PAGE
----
The Times Past theme this month is “Treatments”, click the link to check it out.
I’m a Baby Boomer and lived in Adelaide, the capital of South Australia.
Looking back I think we were a healthy lot, we survived the measles/mumps/chicken pox diseases and I can’t remember much else apart from recurring Tonsilitis for which I was prescribed big, pink Penicillin tablets that could have choked a horse.
Probably our most common treatment for anything and everything was a hot water bottle. I don’t use one now, instead I’ve substituted a microwaved wheat bag . Very comforting on sore tummies and backs!
One treatment that immediately came to mind though seems just ridiculous. If we got a bee sting Mum would dab the spot with a laundry “Blue Block”, these were designed to be put in the rinse water to make whites appear whiter. I’m sure the only thing they did for our bee stings was highlight them and invite sympathy.
I remember seeing my brother with purple feet because he soaked them in a Condy’s Crystals solution to try and get rid of his Tinea.
Calamine Solution was the treatment for rashes, hives and sunburn. I have no idea how it was supposed to help other than being cold though the pale pink residue did help to camouflage the redness. Once, after sitting in a boat all day, I had a bad case of sunburnt thighs, Dad put butter on them. I can remember it melting but not soothing.
Dad also was a great believer in the power of “Bovril”, a salty, meat extract he mixed in hot water. He brought a cup to me when I was in bed nauseous and with stomach cramps, it was probably the worst thing he could have brought but I didn’t let him know that. The smell certainly did nothing to make me feel better.
Colds called for Nyal Decongestant, Vicks Vapor Rub and Eucalyptus Oil. Dad could chew Hudson’s Eumenthol Jujubes but they were too strong for me. I still use Eucalyptus Oil frequently and used Vicks Vapor Rub with my own children, they do help clear stuffy noses.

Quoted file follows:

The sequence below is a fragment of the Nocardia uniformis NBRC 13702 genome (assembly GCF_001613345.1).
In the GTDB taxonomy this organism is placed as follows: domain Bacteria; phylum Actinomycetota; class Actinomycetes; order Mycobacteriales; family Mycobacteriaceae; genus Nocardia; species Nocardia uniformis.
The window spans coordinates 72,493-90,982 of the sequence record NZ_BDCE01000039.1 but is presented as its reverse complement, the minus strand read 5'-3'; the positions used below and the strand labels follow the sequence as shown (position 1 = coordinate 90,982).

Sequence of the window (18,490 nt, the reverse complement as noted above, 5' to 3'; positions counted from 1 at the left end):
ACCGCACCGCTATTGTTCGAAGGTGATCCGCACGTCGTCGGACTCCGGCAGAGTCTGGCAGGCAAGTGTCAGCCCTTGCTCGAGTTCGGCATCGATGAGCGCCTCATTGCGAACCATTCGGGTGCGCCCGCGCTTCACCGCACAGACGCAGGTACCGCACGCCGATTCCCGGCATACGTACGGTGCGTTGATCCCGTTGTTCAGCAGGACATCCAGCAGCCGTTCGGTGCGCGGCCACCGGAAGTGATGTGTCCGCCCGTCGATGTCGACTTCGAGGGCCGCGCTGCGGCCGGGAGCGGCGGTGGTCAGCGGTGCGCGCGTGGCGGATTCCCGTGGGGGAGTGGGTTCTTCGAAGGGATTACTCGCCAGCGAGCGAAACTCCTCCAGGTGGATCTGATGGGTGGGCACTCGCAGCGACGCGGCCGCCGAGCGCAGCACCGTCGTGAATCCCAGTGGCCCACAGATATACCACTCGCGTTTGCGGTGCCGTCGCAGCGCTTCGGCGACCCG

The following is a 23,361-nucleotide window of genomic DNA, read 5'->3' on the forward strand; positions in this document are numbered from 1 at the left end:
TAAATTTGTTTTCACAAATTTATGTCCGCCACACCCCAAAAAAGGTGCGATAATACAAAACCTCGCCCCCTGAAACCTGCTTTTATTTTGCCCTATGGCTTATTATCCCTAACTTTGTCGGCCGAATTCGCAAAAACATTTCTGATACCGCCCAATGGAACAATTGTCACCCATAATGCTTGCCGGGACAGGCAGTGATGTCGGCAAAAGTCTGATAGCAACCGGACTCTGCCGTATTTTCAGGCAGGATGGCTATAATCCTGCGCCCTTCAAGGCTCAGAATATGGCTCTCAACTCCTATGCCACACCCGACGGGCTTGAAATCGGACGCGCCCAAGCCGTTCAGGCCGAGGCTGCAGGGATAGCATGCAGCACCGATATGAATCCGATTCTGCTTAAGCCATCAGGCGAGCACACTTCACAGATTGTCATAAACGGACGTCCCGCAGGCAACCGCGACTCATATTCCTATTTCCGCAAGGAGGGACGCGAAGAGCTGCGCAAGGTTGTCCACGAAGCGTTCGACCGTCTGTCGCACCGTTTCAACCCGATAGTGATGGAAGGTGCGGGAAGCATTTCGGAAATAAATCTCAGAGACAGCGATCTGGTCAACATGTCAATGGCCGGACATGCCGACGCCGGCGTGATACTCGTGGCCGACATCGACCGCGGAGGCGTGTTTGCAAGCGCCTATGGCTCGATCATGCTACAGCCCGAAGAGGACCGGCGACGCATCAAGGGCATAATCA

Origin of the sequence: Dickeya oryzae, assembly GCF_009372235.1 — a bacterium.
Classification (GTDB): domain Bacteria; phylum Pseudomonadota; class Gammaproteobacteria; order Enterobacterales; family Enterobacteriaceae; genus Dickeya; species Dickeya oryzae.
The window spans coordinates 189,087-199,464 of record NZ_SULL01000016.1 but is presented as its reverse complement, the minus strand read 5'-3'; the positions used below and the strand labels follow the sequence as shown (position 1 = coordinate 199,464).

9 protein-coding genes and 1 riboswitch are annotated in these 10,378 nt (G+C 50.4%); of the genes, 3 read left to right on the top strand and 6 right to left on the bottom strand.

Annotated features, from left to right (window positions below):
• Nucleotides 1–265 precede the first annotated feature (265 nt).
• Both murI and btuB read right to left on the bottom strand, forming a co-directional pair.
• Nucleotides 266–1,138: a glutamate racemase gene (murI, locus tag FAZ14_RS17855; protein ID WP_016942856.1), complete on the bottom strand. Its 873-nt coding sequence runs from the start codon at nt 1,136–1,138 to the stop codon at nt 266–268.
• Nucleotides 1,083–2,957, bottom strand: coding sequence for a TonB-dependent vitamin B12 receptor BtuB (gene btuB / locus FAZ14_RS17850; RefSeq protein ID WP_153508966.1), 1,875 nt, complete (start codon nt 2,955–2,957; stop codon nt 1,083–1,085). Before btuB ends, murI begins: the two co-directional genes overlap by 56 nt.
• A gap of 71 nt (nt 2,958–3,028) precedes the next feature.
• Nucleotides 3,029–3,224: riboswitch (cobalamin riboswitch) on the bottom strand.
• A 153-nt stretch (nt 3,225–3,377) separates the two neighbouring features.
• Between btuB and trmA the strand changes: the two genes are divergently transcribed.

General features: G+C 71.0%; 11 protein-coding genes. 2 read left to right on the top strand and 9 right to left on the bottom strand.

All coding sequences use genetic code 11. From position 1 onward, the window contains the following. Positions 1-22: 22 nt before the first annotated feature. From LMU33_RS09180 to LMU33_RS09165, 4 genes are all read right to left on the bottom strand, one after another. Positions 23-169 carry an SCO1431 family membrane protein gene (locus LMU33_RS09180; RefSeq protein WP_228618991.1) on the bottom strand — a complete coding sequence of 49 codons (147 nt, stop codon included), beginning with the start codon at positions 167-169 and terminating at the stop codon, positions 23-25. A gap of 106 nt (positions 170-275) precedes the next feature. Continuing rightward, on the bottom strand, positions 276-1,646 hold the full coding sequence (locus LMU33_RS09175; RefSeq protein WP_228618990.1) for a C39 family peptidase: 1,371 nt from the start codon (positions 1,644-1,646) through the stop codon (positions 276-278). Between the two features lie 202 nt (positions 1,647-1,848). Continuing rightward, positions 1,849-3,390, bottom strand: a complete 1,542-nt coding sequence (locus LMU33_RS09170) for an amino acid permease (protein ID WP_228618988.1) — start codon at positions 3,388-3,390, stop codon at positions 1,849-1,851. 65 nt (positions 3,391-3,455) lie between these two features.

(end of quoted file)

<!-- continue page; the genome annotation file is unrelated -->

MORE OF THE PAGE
Cuts and scrapes all got the Solyptol treatment ie a wash in water with a dash of Solyptol added.
On a window ledge near our back door was a little box with sharp pocket knife, I can’t remember what else was in it but I hated the whole notion of that box. It was the “snake bite kit” and we were supposed to cut the area where the snake had bitten and suck the poison out. Fortunately despite snakes being around we never had to use it.
For a few years an old auntie lived with us and she was always taking Ford Pills and Bex Powders. I can still remember the advertising jingle, “Ford Pills, keep you really regular, buy Ford Pills.” A Bex powder and a “good lie down” were supposed to help any woman’s problems but apparently after they were banned in 1977 the incidence of Kidney Cancer dropped dramatically.
One day I was fossicking about in a cupboard and saw a cute little green bottle, I unscrewed the top and took a sniff. It seemed to almost take the top of my head off, that was my introduction to “Smelling Salts”. I used to faint quite often when I was young but unlike in the movies Smelling Salts were never used to bring me round. I now have that little bottle but wouldn’t contemplate giving it to anyone to sniff.